DAY HAGAN RESEARCH UPDATE
SENTIMENT STARTING TO REVERSE
Overbought funds are consolidating in narrow ranges as sentiment starts to weaken.
December 21, 2016
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Investor sentiment, often defined as optimism and pessimism, has been a clear driver of the markets since the U.S. Presidential election. Below is a chart of short-term trading sentiment (lower clip in red), versus the S&P 500 index. As shown, sentiment is starting to reverse from the optimistic peak it made last week. While this shouldn't be considered an outright sell signal on the market, it is a warning sign suggesting that overbought areas of the market may be soon encountering headwinds.
In addition to excessive optimism for stocks, we have seen the exact opposite investor sentiment when it comes to long-term U.S. Treasuries. As shown on the chart below, "Relative Sentiment" shows that stock optimism is relatively high versus bond sentiment, which is excessively pessimistic.
If you have spent any time watching or reading the popular financial press over the past several weeks, you can surmise that such euphoric feelings for stocks (and pessimism for bonds) has been deemed the "Trump trade." Ever since the election, investors have rushed into financial, infrastructure, energy and material stocks, pushing many of the ETFs that hold these securities to overbought extremes. On the flip side, bonds have sold off in the hope of economic strength and higher interest rates over the next several years, pushing bond sentiment to extremely pessimistic levels (below).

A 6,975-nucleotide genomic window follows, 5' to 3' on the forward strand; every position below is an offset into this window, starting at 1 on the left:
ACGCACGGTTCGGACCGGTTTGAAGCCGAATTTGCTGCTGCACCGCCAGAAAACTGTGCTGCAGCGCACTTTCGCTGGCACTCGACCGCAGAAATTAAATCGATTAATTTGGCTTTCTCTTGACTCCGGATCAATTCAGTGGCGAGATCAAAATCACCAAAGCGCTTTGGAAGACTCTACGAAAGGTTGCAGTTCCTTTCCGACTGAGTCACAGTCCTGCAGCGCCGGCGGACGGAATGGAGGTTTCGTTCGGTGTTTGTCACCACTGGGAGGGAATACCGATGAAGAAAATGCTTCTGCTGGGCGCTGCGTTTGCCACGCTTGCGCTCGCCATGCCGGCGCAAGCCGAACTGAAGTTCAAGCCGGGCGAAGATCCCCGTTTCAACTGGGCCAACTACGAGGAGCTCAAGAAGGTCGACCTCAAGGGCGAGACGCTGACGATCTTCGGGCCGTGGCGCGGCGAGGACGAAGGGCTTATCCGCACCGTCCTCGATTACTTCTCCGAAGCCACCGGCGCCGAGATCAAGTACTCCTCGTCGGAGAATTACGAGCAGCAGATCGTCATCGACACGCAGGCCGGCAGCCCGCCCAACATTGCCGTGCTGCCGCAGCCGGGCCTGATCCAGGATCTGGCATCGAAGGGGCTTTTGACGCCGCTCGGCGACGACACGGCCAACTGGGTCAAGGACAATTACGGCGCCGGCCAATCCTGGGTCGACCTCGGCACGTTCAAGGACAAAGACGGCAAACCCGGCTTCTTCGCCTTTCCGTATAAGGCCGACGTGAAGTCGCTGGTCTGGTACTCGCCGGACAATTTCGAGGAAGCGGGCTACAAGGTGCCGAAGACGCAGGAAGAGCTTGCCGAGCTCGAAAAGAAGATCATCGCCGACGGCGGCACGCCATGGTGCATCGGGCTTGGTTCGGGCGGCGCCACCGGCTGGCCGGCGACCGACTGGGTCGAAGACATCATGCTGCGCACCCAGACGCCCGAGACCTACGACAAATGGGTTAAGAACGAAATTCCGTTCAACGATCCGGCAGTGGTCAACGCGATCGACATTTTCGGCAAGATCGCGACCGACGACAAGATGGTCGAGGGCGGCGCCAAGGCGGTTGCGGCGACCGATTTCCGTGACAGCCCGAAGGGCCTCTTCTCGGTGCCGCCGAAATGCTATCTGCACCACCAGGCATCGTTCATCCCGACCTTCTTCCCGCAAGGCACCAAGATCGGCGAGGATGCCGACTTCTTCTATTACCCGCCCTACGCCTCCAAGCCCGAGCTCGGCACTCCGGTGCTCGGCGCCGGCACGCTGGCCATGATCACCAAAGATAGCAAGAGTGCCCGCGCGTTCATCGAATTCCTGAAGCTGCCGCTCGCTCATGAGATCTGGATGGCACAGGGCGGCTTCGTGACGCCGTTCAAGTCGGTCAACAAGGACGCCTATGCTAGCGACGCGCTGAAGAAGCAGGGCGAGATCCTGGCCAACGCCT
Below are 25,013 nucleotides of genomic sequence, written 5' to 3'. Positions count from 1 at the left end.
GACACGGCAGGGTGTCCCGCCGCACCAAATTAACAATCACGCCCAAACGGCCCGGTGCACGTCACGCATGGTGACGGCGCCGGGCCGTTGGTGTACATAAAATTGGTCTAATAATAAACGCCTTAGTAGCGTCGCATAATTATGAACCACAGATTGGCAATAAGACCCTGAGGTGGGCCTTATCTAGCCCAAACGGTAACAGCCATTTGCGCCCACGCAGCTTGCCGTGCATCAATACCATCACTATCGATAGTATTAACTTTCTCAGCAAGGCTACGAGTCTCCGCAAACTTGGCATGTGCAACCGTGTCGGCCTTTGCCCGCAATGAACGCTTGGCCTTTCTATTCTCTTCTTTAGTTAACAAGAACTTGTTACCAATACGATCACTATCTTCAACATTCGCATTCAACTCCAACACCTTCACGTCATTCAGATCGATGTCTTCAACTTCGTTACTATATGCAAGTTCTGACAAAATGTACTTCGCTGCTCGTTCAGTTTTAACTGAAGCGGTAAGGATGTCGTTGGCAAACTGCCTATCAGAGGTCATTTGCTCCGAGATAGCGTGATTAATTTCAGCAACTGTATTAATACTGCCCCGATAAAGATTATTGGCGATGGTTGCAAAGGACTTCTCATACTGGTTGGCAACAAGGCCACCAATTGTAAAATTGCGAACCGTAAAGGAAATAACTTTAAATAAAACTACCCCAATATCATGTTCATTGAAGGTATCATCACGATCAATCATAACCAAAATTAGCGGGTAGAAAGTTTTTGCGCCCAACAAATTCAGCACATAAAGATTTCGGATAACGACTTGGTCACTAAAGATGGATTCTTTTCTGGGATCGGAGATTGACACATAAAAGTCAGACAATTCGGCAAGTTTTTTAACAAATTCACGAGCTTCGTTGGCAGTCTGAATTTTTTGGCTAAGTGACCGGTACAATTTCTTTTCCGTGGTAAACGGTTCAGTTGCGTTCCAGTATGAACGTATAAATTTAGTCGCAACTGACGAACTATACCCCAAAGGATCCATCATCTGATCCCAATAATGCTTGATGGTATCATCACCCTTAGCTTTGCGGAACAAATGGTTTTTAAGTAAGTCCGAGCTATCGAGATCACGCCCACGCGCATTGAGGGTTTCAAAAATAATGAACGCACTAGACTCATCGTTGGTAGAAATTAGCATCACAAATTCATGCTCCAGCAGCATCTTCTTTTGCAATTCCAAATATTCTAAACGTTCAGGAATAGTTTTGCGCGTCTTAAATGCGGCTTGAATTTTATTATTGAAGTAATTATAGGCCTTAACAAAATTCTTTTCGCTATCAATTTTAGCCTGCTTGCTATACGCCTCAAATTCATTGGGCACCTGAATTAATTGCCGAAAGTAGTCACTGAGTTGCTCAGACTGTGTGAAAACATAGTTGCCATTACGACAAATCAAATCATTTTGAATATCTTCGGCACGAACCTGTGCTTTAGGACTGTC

There are multiple market polls, liquidity-adjusted put/call ratios, and volume indicators available to gauge overall investor market sentiment for broad indexes. But it gets a little trickier when trying to evaluate sentiment levels for exchange traded funds (ETFs). For ETFs, we use underlying stock sentiment, flows into ETFs (new creation/redemption of shares), and overbought/oversold indicators to evaluate an ETF's attractiveness. Typically, we want to consider owning funds where sentiment has gotten extremely pessimistic and avoiding or reducing exposure to funds when sentiment reaches optimistic extremes. Below are some of the charts we are monitoring for extreme readings in sentiment—which could cause us to take positions in our portfolio consistent with the sentiment readings.
Consensus opinion is that financial stocks, and regional banks in particular, will benefit from higher interest rates and the possibility of less regulation in the upcoming Trump administration. Regional banks have been doing well all year, but their move really accelerated after the election. As shown below, such euphoria has pushed the regional banks ETF (KRE) into overbought territory. Like other sentiment indicators, we would go with the flow on this indicator until it starts to reverse.
However, while investors may be enthusiastic, insiders of the bank shares held in this fund are not. As shown below, net insider selling has fallen to -67%, illustrating that there are far more insiders selling their shares than buying them.